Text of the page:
There is a trend today to do more medical procedures outside of the hospital setting in ambulatory treatment centers or even in the physicians’ offices.  In urology, men are receiving prostate biopsies, cystoscopies and minimally invasive treatments for the enlarged prostate glands in the doctors’ offices.  This can be accomplished because the pain and discomfort can be made tolerable.

In our office we offer the inhalation of nitrous oxide to supplement the local anesthetic effect of topical Xylocaine similar to the use of Novocain by the dentist.

Nitrous oxide (N2O) is a clear, colorless, oxidizing liquefied gas with a slightly sweet odor. It has been used for decades by the dental profession and is now gaining acceptance for use by doctors in their office practices.

Nitrous oxide is blended with oxygen when used in sedation applications.

Nitrous oxide’s painkilling and numbing qualities begin to take effect when the gas is inhaled at very low concentrations. At increasingly higher concentrations, a sense of well being, or “high,” is experienced. A person experiencing a nitrous oxide high could result in:

Have slurred speech

Have difficulty in maintaining his or her balance or walking

Be slow to respond to questions

Be immune to any stimulus such as pain, loud noises, and speech

The gas is mixed with oxygen, which is at a greater concentration than what occurs naturally in the air we normally breathe.  The gas is delivered through a mask placed over the mouth and nose.  At first the patient only receives pure oxygen in order to become accustomed to breathing with the mask over the nose and mouth.  Then slowly nitrous oxide is added to the oxygen until the desired anesthetic effect is achieved.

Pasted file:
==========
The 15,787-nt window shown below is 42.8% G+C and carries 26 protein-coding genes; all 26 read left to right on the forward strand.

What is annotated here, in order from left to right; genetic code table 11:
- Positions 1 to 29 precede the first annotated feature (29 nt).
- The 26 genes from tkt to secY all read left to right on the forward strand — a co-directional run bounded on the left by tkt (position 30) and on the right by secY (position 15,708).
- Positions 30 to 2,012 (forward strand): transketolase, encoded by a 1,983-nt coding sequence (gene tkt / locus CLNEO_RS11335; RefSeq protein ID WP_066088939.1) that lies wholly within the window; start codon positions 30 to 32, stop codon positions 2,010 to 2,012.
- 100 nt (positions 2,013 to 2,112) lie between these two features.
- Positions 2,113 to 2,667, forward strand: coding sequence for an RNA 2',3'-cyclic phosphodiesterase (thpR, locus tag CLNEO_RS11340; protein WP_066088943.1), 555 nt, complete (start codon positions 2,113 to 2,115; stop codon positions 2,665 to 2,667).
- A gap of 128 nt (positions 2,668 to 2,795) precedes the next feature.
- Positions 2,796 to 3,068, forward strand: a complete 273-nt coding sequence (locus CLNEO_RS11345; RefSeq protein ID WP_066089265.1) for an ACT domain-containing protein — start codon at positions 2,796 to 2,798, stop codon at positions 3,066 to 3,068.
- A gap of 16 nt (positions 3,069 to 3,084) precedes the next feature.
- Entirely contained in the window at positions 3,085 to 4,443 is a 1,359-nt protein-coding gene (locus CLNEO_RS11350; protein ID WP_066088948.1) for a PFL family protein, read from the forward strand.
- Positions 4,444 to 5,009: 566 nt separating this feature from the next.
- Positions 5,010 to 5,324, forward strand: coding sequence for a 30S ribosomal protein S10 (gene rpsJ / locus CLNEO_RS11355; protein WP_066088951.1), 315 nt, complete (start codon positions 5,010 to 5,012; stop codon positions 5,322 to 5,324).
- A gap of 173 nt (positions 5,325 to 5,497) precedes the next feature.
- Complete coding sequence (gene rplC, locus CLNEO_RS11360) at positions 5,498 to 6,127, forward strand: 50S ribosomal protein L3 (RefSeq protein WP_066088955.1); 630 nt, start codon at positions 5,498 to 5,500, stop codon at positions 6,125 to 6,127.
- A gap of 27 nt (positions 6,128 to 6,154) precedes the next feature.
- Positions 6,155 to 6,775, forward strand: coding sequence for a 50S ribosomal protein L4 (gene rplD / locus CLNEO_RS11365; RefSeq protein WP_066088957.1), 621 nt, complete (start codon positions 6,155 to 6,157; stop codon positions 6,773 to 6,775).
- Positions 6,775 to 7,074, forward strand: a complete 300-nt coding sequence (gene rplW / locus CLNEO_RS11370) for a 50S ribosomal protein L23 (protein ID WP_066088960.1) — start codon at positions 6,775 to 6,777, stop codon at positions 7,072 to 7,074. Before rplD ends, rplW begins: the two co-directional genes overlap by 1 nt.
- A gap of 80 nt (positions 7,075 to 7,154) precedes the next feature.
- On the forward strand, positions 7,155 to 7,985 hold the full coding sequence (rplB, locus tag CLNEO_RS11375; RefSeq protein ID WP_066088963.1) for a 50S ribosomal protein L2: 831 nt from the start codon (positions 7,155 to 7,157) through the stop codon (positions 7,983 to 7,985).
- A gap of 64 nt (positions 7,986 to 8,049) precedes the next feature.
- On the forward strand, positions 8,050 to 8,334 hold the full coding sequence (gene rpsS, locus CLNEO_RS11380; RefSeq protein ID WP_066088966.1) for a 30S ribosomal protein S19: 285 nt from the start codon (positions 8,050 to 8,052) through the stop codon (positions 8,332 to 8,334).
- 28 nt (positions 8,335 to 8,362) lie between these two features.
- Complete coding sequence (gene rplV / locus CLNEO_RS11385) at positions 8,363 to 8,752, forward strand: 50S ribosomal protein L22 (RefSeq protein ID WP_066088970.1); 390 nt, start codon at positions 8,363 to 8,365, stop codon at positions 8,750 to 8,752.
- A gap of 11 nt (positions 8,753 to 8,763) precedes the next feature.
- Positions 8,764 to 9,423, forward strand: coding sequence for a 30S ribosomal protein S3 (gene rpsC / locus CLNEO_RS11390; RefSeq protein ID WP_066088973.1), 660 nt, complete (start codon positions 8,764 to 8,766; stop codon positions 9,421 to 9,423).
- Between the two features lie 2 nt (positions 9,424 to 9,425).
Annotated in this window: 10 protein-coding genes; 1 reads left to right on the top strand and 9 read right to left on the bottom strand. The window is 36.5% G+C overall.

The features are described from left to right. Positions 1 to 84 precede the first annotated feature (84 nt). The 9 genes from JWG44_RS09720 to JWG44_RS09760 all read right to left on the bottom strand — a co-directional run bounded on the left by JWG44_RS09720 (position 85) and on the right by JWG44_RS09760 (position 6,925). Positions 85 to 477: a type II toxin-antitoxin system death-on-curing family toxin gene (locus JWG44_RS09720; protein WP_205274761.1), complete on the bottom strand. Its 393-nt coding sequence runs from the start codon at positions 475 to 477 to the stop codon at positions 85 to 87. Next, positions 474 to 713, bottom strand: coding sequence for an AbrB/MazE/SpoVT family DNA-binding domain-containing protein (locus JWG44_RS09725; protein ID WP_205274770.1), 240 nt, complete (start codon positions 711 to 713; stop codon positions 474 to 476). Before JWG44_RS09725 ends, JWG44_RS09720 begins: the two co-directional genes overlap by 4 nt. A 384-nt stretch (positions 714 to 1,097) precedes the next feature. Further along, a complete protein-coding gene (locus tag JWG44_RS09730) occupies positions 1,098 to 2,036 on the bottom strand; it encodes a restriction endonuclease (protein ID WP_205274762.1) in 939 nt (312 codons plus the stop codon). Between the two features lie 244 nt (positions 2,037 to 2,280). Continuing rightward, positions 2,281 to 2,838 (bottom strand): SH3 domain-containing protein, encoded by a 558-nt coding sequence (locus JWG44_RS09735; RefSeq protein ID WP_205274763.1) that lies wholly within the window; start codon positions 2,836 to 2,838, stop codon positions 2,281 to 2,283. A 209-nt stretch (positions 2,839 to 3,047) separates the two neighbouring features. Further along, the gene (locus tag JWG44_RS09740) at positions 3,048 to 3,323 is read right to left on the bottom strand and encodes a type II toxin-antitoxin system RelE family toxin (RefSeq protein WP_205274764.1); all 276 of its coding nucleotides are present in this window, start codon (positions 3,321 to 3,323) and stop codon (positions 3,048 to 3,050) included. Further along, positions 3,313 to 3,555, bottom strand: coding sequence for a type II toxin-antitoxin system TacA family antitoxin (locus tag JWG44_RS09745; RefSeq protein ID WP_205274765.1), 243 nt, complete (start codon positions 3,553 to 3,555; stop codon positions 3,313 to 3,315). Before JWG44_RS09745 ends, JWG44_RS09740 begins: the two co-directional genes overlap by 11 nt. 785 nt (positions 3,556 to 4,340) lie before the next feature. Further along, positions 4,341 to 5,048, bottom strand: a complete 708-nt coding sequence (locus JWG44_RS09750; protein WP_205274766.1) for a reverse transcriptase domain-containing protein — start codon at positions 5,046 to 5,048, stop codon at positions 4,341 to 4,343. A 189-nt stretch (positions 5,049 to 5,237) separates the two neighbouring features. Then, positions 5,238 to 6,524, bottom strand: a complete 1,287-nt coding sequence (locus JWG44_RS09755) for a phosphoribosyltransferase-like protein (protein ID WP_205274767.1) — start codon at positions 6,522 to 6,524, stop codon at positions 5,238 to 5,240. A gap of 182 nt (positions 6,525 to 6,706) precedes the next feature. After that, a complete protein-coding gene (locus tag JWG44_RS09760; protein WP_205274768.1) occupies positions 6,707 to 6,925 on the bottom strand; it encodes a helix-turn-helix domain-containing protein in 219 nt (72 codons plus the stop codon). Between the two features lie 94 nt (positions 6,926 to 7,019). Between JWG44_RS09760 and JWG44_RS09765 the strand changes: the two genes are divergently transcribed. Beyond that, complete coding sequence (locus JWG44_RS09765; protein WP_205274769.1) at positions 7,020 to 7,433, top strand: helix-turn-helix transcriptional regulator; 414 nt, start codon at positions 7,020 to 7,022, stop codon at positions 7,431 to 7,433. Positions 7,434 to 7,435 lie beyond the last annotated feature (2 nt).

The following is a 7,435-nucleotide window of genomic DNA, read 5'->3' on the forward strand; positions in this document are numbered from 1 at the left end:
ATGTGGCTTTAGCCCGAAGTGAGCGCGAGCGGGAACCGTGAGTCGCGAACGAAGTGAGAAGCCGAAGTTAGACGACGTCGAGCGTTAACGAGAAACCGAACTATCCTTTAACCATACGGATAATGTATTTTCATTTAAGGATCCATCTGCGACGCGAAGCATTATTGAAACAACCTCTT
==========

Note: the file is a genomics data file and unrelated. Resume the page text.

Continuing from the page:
At the end of the urologic procedure the nitrous oxide is turned off and the patient breathes pure oxygen for several minutes and then the mask is removed.  Most patients are comfortable afterwards and can walk out of the office without assistance and can even drive themselves home.

There are very few contraindications to using nitrous oxide.  These include patients with significant respiratory conditions such as severe COPD or emphysema.

There are very few side effects associated with the use of nitrous oxide.  The most common side effect is temporary nausea and rare vomiting.

Bottom Line:  Doctors make every effort to reduce or control pain associated with the medical procedures they perform.  The use of nitrous oxide in the outpatient or office setting helps patients eliminate pain associated with urologic procedures.  It is safe and there are few side effects.  For more information speak to your physician or give me a call at 504 891-8454.